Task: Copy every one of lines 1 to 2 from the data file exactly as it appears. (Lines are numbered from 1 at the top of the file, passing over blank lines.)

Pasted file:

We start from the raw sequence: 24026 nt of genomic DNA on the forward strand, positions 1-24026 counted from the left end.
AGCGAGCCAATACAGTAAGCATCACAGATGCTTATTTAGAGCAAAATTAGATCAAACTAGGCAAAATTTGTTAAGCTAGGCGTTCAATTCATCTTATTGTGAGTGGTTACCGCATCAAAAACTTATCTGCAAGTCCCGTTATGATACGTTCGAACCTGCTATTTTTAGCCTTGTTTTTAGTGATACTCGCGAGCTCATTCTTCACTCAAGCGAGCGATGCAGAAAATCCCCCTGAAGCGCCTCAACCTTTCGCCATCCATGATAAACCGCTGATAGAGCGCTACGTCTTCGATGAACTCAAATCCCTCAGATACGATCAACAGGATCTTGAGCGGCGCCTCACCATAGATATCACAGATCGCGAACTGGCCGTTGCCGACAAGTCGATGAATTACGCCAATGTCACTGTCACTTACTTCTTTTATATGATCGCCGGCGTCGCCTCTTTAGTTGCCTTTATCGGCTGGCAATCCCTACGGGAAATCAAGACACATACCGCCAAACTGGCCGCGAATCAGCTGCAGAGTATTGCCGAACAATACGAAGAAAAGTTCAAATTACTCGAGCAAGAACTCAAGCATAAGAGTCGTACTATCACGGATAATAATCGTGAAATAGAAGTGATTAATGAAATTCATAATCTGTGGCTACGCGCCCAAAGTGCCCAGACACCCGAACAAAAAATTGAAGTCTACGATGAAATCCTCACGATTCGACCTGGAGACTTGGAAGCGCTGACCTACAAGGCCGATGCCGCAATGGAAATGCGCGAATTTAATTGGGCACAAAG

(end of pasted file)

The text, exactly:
We start from the raw sequence: 24026 nt of genomic DNA on the forward strand, positions 1-24026 counted from the left end.
AGCGAGCCAATACAGTAAGCATCACAGATGCTTATTTAGAGCAAAATTAGATCAAACTAGGCAAAATTTGTTAAGCTAGGCGTTCAATTCATCTTATTGTGAGTGGTTACCGCATCAAAAACTTATCTGCAAGTCCCGTTATGATACGTTCGAACCTGCTATTTTTAGCCTTGTTTTTAGTGATACTCGCGAGCTCATTCTTCACTCAAGCGAGCGATGCAGAAAATCCCCCTGAAGCGCCTCAACCTTTCGCCATCCATGATAAACCGCTGATAGAGCGCTACGTCTTCGATGAACTCAAATCCCTCAGATACGATCAACAGGATCTTGAGCGGCGCCTCACCATAGATATCACAGATCGCGAACTGGCCGTTGCCGACAAGTCGATGAATTACGCCAATGTCACTGTCACTTACTTCTTTTATATGATCGCCGGCGTCGCCTCTTTAGTTGCCTTTATCGGCTGGCAATCCCTACGGGAAATCAAGACACATACCGCCAAACTGGCCGCGAATCAGCTGCAGAGTATTGCCGAACAATACGAAGAAAAGTTCAAATTACTCGAGCAAGAACTCAAGCATAAGAGTCGTACTATCACGGATAATAATCGTGAAATAGAAGTGATTAATGAAATTCATAATCTGTGGCTACGCGCCCAAAGTGCCCAGACACCCGAACAAAAAATTGAAGTCTACGATGAAATCCTCACGATTCGACCTGGAGACTTGGAAGCGCTGACCTACAAGGCCGATGCCGCAATGGAAATGCGCGAATTTAATTGGGCACAAAG